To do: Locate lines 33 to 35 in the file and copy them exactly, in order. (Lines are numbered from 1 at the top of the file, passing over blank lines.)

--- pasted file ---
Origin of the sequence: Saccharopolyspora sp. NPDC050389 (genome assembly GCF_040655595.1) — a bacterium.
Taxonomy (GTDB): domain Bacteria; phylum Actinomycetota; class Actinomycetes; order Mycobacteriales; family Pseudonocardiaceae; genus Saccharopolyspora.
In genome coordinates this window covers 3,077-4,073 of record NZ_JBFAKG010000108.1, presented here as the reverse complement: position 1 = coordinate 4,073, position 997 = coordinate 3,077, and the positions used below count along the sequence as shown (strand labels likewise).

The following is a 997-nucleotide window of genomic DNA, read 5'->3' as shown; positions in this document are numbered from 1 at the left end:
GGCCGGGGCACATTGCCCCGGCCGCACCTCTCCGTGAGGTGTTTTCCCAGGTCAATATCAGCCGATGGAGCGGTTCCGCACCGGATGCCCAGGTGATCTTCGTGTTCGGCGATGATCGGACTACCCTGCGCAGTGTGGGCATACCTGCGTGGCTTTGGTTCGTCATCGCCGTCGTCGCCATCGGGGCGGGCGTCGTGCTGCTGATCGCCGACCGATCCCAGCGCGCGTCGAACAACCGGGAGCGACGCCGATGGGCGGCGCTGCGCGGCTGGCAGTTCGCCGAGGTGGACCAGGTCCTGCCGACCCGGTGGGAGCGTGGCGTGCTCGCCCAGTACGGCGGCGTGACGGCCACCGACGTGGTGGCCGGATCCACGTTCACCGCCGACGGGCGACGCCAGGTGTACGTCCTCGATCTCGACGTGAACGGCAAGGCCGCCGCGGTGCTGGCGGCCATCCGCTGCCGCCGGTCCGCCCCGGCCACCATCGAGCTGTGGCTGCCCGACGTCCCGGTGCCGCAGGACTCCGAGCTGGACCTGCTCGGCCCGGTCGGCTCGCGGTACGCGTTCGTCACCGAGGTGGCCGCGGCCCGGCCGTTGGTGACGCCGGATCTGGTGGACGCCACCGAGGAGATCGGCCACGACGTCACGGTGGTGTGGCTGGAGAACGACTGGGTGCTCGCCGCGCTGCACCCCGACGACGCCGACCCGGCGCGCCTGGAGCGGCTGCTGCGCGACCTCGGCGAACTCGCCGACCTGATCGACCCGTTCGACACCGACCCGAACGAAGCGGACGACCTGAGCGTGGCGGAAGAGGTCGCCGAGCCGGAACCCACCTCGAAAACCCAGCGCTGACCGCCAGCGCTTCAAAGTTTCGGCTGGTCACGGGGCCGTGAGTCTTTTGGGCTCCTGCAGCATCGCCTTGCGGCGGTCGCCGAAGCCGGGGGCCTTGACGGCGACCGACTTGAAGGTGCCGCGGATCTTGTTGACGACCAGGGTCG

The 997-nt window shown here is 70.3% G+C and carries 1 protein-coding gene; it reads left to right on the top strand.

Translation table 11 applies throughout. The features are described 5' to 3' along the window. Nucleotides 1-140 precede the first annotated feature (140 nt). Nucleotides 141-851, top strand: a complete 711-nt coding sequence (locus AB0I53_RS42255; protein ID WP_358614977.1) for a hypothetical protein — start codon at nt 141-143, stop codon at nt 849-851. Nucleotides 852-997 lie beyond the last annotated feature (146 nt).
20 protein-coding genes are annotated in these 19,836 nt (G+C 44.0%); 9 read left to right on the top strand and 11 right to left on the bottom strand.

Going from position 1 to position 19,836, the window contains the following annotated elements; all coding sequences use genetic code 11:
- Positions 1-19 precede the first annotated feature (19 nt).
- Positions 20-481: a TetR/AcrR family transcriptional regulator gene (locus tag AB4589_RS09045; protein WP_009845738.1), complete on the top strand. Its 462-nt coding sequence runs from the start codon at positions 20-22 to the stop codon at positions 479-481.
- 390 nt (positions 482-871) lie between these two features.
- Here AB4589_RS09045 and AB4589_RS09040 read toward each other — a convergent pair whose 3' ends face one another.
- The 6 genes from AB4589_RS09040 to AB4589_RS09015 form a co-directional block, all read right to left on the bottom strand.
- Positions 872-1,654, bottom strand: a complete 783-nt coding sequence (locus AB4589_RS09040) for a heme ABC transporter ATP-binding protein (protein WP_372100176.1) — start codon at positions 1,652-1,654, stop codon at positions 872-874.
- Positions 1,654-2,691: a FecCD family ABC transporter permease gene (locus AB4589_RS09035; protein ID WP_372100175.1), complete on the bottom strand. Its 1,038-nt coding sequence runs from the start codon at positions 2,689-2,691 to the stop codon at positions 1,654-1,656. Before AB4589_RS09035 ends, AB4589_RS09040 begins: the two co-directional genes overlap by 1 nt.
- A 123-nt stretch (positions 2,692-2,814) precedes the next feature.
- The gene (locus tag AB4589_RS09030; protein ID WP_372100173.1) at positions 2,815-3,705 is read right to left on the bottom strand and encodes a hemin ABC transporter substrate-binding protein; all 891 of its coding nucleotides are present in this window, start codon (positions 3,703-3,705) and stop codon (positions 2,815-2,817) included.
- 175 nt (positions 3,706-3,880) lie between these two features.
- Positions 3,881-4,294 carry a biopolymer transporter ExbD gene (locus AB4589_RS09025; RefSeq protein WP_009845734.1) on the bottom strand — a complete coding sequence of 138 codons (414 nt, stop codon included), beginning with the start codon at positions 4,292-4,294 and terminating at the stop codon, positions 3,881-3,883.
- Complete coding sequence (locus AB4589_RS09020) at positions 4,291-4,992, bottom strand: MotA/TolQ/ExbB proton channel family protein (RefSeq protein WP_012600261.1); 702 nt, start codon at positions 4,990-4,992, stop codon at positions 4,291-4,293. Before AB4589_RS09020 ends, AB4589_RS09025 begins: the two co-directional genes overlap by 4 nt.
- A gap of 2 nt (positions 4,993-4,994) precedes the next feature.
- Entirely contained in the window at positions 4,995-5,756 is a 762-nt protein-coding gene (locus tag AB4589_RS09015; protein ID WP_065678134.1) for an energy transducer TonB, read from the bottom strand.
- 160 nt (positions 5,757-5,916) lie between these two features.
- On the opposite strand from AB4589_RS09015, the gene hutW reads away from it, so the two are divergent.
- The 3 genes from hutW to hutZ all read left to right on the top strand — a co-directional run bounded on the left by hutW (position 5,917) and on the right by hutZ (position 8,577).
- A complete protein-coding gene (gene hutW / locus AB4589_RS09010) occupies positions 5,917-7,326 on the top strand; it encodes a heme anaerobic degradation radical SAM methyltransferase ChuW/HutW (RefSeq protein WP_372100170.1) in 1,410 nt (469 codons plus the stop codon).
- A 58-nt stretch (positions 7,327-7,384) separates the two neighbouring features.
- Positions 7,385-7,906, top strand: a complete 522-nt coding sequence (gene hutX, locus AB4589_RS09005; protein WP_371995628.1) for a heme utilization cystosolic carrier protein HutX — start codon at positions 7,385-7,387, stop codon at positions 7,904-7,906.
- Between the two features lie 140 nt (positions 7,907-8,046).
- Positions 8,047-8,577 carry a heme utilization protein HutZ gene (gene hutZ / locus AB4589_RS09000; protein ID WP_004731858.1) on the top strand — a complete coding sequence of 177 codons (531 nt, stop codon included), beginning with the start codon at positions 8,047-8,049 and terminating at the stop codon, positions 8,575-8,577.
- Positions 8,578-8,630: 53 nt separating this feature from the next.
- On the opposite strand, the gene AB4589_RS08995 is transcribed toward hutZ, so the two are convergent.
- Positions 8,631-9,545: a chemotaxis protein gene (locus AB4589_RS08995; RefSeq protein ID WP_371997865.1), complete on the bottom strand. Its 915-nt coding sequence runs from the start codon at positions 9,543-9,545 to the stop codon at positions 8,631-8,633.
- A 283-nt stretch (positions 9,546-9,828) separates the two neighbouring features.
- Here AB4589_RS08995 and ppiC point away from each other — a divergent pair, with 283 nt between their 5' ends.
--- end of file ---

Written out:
- On the opposite strand, the gene AB4589_RS08995 is transcribed toward hutZ, so the two are convergent.
- Positions 8,631-9,545: a chemotaxis protein gene (locus AB4589_RS08995; RefSeq protein ID WP_371997865.1), complete on the bottom strand. Its 915-nt coding sequence runs from the start codon at positions 9,543-9,545 to the stop codon at positions 8,631-8,633.
- A 283-nt stretch (positions 9,546-9,828) separates the two neighbouring features.